September 5, 2017 / 3:47 PM / 18 days ago

Polish president says 'multi-speed' EU will lead to break-up of bloc

FILE PHOTO: Poland's President Andrzej Duda speaks during his media announcement about Supreme Court legislation at Presidential Palace in Warsaw, Poland, July 24, 2017. REUTERS/Kacper Pempel/File Photo

KRYNICA-ZDROJ, Poland (Reuters) - The European Union will become less attractive to some member states if it implements a “multi-speed” vision and the bloc will ultimately break up, Polish President Andrzej Duda said on Tuesday.

Deeper eurozone integration is sometimes called a “multi-speed” Europe because it would create different speeds of convergence within the 28-member bloc. Poland and other eastern EU states say they fear it could reduce their influence, financial support and competitiveness.

“A division of the Union into a multi-speed union will not be beneficial ... politically, will not be beneficial economically,” Duda told an economic forum in Poland’s southern city of Krynica-Zdroj.

“In my opinion it will ultimately lead to a break-up of the European Union,” he said, adding that all member states would be hurt in such a scenario.

Europe-wide polls show Poles are one of the most pro-EU societies, even though they overwhelmingly oppose adopting the euro currency.Duda also said EU support could falter in member states that do not participate in deeper eurozone integration. The remark appeared to suggest he believes EU support could fall in Poland.

Duda is an ally of the ruling eurosceptic Law and Justice (PiS) party.

“If EU membership becomes less attractive for countries that are thrown out of the first decision-making circle, then this moment in my opinion will be the actual beginning of the end of the union,” Duda said.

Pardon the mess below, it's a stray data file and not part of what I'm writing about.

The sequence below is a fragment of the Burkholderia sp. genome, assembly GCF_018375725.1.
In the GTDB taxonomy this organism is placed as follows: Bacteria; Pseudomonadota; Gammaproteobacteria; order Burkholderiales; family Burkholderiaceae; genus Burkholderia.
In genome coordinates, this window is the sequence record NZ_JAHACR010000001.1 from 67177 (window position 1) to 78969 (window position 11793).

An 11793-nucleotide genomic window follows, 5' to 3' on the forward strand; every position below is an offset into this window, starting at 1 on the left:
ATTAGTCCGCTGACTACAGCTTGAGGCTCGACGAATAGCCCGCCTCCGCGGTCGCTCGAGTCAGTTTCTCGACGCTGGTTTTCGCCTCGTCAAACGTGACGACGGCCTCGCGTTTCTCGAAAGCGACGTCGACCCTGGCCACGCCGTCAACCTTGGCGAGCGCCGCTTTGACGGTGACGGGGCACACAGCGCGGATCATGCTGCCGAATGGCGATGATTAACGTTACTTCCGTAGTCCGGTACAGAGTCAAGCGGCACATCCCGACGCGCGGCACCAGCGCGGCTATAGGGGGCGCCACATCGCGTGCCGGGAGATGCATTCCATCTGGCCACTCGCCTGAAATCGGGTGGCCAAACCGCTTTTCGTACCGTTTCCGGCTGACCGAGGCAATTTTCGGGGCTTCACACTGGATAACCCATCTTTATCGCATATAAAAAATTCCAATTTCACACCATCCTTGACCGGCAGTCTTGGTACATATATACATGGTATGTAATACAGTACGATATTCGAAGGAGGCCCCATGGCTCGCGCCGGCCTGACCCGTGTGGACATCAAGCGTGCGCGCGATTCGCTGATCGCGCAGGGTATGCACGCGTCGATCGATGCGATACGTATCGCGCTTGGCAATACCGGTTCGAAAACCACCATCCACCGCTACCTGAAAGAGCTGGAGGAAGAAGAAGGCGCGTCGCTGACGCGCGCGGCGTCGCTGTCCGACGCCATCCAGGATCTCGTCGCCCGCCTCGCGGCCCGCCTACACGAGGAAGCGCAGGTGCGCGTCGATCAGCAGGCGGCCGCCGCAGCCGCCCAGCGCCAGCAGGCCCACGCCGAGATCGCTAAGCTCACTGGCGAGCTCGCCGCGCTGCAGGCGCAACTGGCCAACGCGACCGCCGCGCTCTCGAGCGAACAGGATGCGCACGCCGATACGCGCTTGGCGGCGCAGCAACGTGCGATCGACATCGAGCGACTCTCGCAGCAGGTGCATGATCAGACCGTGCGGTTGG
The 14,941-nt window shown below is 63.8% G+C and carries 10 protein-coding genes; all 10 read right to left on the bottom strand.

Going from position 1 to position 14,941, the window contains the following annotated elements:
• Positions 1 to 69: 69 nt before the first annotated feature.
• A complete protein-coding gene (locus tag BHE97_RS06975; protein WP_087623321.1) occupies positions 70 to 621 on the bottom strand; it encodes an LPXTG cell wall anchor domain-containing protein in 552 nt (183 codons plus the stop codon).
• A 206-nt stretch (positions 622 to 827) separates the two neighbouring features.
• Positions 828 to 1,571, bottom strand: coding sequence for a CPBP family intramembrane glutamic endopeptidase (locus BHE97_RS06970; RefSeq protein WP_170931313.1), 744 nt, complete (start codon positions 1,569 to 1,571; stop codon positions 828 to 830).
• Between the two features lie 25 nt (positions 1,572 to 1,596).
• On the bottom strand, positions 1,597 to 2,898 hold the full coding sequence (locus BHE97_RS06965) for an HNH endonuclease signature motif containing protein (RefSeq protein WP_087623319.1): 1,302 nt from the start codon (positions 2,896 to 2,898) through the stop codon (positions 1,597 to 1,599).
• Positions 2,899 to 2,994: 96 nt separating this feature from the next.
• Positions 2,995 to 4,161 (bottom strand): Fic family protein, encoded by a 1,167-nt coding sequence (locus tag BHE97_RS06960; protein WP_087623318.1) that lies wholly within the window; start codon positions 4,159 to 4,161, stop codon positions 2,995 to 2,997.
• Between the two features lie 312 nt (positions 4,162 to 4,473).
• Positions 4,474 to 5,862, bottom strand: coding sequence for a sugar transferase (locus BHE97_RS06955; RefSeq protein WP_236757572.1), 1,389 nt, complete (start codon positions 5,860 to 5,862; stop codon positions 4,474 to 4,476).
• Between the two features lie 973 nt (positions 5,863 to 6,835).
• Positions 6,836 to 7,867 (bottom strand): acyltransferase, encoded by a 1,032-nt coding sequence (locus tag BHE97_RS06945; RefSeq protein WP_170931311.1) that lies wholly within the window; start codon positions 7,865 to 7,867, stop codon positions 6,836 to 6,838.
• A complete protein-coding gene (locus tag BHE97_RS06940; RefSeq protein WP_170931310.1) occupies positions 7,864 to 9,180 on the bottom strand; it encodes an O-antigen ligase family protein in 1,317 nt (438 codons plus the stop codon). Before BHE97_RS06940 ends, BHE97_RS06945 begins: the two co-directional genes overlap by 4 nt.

“Sooner or later the societies of states that today view the EU positively ... will feel rejected and support for the EU will decline, which will result in further Brexits,” Duda said.

Since PiS won an election in 2015, the government has clashed with the European Commission over issues ranging from its refusal to accept EU migrant relocation quotas to the ruling conservatives’ tightening grip on the judiciary and media.

French President Emmanuel Macron, one of the most vocal supporters of deeper integration within the euro zone, said in August that Warsaw was moving in the opposite direction to Europe on numerous issues and would not be able to dictate Europe’s future.

Poland rejected the accusations, saying Macron was inexperienced and arrogant.

Macron also wants the EU to tighten its rules on the employment abroad of labour from low-pay nations, which could threaten hundreds of thousands of jobs performed by Polish employees in richer western EU states.

Reporting by Marcin Goclowski; Writing by Marcin Goettig; Editing by Matthew Mpoke Bigg

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